US VP in Seoul for talks on Pyongyang
After landing at a US airbase in Pyeongtaek, 70 km from here, Pence headed to a Seoul national cemetery in a gesture to highlight the alliance forged during the 1950-53 Korean War.
US Vice President Mike Pence on Sunday arrived on a three-day visit to South Korea to reaffirm the robust security alliance and warn against North Korea's possible provocation, officials said.
After landing at a US airbase in Pyeongtaek, 70 km from here, Pence headed to a Seoul national cemetery in a gesture to highlight the alliance forged during the 1950-53 Korean War, Yonhap news agency reported.
This is Pence's first trip to Asia after taking office in January. The visit came amid rising tensions on the Korean peninsula.
Pyongyang on Sunday made an unsuccessful attempt to launch a ballistic missile and has been seen preparing for another nuclear test while Washington has sent an aircraft carrier strike group to waters off the Korean peninsula in a show of force against the Kim Jong-un regime.
Pyongyang on Saturday displayed three intercontinental ballistic missiles during a military parade.
Pence will on Monday meet South Korea's acting President and Prime Minister Hwang Kyo-ahn and National Assembly Speaker Chung Sye-kyun.
The two sides will discuss bilateral cooperation in pressuring Pyongyang into changing track toward denuclearisation through sanctions and diplomacy, observers said.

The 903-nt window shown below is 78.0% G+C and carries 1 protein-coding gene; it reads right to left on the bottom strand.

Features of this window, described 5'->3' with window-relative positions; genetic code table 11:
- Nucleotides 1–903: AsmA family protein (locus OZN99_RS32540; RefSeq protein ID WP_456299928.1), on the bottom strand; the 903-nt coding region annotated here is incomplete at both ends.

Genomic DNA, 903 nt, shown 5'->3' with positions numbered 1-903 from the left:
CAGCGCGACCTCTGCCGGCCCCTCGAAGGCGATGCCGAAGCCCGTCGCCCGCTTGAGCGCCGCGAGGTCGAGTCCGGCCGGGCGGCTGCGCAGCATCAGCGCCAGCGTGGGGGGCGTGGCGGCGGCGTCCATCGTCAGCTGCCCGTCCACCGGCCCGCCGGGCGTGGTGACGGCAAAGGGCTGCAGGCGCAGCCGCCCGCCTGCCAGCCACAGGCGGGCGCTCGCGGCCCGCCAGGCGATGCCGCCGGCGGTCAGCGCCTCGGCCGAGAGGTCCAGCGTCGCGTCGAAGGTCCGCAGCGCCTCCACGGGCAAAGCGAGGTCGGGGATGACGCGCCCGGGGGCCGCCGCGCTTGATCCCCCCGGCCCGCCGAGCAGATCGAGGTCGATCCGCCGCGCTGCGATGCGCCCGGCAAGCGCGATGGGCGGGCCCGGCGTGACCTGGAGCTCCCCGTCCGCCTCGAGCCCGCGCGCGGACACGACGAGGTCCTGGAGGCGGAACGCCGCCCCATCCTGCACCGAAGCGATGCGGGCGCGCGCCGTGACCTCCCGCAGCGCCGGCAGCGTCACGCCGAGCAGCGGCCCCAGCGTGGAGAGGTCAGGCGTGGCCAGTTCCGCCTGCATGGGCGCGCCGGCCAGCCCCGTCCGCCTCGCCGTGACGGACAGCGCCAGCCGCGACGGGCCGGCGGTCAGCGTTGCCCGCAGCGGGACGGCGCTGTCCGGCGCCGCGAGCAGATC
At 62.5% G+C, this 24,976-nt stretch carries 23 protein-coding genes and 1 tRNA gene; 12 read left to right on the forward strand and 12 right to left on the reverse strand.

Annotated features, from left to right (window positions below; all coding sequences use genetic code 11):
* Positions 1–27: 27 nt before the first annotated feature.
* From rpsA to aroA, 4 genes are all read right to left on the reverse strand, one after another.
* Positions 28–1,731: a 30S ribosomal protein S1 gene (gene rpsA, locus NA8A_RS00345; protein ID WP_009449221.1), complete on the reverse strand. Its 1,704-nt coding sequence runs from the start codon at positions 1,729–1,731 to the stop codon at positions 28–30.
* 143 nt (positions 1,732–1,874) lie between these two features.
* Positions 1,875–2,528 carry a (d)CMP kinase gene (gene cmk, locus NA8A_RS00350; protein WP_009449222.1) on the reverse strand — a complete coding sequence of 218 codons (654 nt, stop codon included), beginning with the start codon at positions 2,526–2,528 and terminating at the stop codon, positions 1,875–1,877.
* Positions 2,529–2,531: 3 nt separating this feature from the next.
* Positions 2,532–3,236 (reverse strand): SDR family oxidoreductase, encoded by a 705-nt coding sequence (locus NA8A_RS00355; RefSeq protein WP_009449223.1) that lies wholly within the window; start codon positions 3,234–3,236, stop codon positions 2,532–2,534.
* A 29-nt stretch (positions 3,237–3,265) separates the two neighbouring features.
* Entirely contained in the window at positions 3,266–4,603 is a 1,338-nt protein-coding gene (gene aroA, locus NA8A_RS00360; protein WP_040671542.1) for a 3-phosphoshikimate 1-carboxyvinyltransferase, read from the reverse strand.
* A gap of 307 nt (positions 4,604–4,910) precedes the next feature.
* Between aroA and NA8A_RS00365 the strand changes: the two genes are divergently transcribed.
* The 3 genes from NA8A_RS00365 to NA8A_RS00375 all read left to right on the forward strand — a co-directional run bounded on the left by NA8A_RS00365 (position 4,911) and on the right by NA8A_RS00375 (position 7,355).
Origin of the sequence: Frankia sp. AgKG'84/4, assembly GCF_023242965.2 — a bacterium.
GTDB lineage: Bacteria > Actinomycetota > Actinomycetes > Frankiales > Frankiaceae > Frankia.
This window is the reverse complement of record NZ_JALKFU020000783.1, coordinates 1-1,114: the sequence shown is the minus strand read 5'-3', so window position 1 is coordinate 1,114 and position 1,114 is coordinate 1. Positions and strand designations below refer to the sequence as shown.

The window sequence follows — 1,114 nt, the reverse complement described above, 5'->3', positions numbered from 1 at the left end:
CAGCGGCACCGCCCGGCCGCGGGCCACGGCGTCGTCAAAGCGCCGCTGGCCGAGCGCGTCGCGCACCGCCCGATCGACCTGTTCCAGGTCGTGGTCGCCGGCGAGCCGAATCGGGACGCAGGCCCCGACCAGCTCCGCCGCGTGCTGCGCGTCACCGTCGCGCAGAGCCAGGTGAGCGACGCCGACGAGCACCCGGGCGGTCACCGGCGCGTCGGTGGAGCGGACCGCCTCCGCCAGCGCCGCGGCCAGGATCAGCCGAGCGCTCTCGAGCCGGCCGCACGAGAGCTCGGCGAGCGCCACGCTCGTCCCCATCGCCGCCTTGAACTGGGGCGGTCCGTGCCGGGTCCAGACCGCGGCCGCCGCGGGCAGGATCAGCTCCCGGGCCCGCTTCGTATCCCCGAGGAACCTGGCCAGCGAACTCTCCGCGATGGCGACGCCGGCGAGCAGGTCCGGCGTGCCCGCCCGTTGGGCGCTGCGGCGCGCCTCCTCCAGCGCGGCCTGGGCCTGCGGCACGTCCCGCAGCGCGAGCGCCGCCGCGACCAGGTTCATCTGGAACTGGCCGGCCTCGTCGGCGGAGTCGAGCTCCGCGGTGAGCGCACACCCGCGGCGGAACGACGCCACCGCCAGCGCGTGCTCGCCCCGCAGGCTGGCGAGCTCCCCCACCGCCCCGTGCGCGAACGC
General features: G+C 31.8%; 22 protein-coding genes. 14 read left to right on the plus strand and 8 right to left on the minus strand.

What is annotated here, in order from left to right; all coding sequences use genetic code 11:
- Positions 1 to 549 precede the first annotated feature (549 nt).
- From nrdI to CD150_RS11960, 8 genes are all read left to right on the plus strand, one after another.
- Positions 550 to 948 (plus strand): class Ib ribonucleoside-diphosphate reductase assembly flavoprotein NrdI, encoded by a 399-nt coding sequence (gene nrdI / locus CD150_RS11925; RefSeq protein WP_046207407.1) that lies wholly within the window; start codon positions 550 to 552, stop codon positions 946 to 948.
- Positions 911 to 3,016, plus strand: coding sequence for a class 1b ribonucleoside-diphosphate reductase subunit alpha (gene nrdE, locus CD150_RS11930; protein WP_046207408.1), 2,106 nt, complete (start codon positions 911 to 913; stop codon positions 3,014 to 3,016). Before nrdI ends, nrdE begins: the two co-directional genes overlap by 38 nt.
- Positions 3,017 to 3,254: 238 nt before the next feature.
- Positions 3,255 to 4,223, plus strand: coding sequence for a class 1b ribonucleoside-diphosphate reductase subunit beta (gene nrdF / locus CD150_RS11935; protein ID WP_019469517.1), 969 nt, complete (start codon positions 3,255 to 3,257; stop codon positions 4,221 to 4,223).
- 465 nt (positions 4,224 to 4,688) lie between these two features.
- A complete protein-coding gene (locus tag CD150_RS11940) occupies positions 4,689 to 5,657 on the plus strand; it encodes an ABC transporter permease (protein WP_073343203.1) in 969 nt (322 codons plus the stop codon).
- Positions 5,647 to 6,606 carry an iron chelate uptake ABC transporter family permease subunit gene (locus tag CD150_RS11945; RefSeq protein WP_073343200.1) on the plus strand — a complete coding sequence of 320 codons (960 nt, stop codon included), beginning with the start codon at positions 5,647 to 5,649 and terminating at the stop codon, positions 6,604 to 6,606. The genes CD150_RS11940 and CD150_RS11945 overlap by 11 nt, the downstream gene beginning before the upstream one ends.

Pence is also likely to explain to Hwang the Trump administration's North Korea policy.
Other issues likely to be discussed include the ongoing installation of an advanced US missile defence system on the peninsula.
The two sides may reaffirm the deployment of the Terminal High Altitude Area Defence system and call on Beijing to stop its economic retaliation against South Korea, observers said.
Hwang and Pence will release a joint statement after talks to warn North Korea against provocations and highlight the unwavering alliance.
Pence will on Tuesday deliver a speech at a meeting hosted by the American Chamber of Commerce in Korea.
In recent months, a series of top US officials have visited South Korea amid concerns that security cooperation between the allies could slacken in the wake of the March 10 ouster of former President Park Geun-hye over a corruption scandal.
US Secretary of Defense James Mattis and Secretary of State Rex Tillerson visited Seoul in February and March respectively to highlight that the US commitment to the defence of South Korea will remain "ironclad".
Pence will depart for Japan on Tuesday. His trip will also take him to Indonesia and Australia.
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